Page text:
There are some women who live in the memory in an intangible but persistent manner. We cannot say, "She did so-and-so" or "She said such-and-such"; and yet oblivion cannot swallow up their names, and these last long after all personal friends are gone.

One cannot read memoirs of the early and mid-victorian days without coming upon Lady Eastlake's name. She was very beautiful, very charming, a clever painter and writer, and extremely popular with a great circle of acquaintances. Yet it is very difficult to piece together a picture of her as she appeared to her friends. No one seems to have fixed her portrait for us. We have her letters,, diaries, and other writings, but these give us nothing of the woman herself. She was too little interested in Lady Eastlake, too much interested in other people and things, for her diaries to be "human documents."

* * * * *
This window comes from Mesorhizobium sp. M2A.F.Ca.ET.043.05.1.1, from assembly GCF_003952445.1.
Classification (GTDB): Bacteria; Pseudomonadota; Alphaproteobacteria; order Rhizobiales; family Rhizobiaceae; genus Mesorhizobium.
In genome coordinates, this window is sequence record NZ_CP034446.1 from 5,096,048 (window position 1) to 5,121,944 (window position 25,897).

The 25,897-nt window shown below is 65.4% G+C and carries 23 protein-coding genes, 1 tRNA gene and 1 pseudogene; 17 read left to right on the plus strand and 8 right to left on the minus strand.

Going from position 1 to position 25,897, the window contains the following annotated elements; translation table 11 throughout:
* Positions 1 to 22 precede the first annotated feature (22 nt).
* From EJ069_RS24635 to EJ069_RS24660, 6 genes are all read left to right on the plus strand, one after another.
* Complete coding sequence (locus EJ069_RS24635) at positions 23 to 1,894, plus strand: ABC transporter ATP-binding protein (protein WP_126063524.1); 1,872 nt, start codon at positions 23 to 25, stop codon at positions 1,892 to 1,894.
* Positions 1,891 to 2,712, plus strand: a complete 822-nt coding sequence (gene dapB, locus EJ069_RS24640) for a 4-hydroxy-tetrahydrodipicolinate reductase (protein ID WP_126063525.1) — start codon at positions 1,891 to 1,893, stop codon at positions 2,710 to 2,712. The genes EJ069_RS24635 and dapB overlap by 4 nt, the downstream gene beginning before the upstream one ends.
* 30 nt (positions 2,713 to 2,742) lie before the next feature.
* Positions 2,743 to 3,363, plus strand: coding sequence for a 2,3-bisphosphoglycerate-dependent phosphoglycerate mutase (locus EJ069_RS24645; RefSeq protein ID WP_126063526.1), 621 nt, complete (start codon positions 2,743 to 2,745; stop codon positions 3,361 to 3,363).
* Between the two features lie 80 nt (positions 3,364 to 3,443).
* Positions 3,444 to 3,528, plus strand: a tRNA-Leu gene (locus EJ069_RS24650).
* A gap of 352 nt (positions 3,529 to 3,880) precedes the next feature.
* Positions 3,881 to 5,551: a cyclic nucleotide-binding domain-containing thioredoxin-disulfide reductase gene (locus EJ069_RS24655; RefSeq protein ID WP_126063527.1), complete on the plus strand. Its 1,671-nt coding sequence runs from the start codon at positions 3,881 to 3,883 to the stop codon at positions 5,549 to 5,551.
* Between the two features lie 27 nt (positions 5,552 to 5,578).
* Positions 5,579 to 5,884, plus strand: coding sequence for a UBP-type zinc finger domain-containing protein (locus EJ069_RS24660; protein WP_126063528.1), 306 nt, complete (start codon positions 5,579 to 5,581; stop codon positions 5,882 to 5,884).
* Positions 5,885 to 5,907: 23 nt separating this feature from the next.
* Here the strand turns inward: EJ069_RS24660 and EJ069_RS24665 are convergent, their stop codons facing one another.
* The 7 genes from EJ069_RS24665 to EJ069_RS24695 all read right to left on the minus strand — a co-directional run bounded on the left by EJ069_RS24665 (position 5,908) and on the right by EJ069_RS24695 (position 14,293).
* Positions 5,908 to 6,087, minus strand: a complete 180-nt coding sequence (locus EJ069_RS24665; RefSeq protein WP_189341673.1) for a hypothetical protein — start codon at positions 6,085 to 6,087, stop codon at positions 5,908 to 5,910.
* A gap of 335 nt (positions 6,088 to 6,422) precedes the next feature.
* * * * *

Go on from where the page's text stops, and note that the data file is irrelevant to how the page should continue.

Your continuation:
Her Parents

Elizabeth Rigby was the fourth daughter in a family of fourteen children, of whom four were born at once. Her father was a doctor in Norwich; a man highly respected, who was successively alderman, sheriff, and mayor of Norwich. It was he who introduced the flying shuttle to the Norfolk manufacturers, and first brought vaccination to the city. So he made his mark in more ways than one. Elizabeth was born in 1809. She had a very happy childhood. Her parents were devoted to their enormous family. Her mother was a Palgrave, of the very ancient family of that name. She was a bright-natured woman, talented, and full of energy; and she ruled her household with a rod of love, which, when all is said and done, is considerably stronger than a rod of iron, wears better, and deals no bruises. She had a sense of humour, too; as a woman with two step-daughters and twelve children needs to have.

An Unconventional Childhood